Now on Display
The David J. Sencer CDC Museum presents exhibitions that reflect the work of CDC and the historic role of public health in preventing and controlling diseases. New temporary exhibits are always in the works, so please check back with us.
This exhibition traces the origins and early history of CDC through its expansion into an agency of public health programs emphasizing prevention. The story is told through documents, photographs and objects from the CDC Collection.
Highlights include an early 20th century quarantine sign, a wooden intelligence test, Dr. Joseph Mountin’s microscope, an iron lung, QUAC sticks used during the Biafra famine, a ped-o-jet used in the campaign to eradicate smallpox, and many more fascinating items and stories.
Spanning 100 feet in length, this unparalleled multi-media installation highlights the world of CDC and public health. Global Symphony communicates public health messages through intriguing narratives alternated with multimedia vignettes. The installation serves as an introduction to CDC and public health for all visitors. Narrative videos describe in depth CDC’s rich history, the agency’s contributions to the elimination of polio, the investigation of Legionnaire’s disease, the battle to stem the rise of obesity in the United States, and the study of how humans, animals, and the environment interact in the spread of Ebola.
This large-scale serpentine stone sculpture was created by renowned artist Lameck Bonjisi of Zimbabwe, who died of AIDS in 2003. The Messengers is an example of Shona sculpture, reflecting traditional and contemporary Zimbabwean culture. The intention of the artist was to honor his ancestors and to represent the strength of families. CDC has chosen the work as a symbol of this facility’s mission – to educate all who visit about the interplay of public health, culture, and community.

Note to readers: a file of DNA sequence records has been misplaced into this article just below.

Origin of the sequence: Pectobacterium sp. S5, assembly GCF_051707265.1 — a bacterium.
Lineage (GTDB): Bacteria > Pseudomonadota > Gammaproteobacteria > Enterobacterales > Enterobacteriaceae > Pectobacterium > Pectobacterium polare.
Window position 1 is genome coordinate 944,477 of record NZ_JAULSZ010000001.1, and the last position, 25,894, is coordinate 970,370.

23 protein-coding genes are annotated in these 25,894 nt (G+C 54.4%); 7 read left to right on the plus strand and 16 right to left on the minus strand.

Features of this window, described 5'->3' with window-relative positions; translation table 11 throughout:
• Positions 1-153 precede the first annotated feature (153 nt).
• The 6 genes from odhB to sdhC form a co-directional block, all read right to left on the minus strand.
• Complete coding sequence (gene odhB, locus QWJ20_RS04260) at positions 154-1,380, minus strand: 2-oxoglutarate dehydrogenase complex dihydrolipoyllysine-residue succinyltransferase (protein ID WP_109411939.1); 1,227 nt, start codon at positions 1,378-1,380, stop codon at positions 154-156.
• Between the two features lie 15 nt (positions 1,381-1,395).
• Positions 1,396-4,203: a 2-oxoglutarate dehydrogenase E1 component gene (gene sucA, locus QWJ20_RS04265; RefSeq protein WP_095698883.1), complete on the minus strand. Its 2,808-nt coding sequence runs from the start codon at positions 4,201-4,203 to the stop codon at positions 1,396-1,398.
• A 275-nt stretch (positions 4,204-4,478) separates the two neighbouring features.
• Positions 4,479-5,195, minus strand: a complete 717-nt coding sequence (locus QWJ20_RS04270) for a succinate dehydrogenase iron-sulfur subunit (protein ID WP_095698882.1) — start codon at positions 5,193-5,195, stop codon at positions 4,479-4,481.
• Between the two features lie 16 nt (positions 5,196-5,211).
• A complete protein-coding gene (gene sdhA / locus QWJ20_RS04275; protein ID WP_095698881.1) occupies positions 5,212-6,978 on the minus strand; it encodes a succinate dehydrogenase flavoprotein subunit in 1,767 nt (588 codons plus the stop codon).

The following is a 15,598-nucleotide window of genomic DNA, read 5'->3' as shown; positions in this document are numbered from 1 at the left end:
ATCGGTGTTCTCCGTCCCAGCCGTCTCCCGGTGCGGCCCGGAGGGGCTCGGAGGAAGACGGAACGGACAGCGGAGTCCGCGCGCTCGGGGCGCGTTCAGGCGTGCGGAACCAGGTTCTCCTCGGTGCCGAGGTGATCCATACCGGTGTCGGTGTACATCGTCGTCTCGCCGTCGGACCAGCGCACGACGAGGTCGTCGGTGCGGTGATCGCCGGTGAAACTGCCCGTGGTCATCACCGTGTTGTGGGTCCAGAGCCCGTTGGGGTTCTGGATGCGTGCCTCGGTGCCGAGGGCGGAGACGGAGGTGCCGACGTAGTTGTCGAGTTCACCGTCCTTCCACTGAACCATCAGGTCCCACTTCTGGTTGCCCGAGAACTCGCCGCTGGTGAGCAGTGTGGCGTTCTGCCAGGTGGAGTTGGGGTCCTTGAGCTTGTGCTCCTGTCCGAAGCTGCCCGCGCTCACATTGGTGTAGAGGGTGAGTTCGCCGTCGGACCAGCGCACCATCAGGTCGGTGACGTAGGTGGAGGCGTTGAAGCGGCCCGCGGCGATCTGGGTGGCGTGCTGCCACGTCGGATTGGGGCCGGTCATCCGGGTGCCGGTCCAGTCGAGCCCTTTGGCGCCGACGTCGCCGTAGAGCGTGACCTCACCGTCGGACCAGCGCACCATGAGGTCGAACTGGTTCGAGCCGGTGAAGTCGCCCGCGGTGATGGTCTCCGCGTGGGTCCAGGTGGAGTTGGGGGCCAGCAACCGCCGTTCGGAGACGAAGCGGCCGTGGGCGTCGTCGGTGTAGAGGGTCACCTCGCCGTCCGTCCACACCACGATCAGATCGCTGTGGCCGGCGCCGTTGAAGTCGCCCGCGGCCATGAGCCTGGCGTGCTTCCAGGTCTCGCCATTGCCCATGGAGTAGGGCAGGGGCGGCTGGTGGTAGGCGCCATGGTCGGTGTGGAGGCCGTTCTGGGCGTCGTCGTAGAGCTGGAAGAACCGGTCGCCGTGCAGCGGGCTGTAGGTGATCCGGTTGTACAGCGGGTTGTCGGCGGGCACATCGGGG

This mixed-media installation was created in 2016 by artist Amie Esslinger. Collisions was inspired by the dynamic, microscopic world. It spans 5 feet in diameter and was constructed using paper, foil, balsa wood, foam core, acrylic paint, ink, graphite, acrylic varnish, glue, false eyelashes, thread, silica pellets, mica flakes, on a wood panel.
In this exhibition, photographer Rich Frishman explores the lingering presence of segregation, slavery and institutional racism hidden in everyday American architecture. Seeking to spark an honest conversation about the legacy of racial injustice in America, Frishman documents vestiges of racism in sites such as the Edmund Pettus Bridge in Selma, Alabama.
More than 20 years after 9/11, thousands continue to be diagnosed with physical and mental health conditions as a result of their exposure to dust, smoke, debris, and the traumatic events. Tragically, experts predict that these adverse health effects will continue for many decades to come.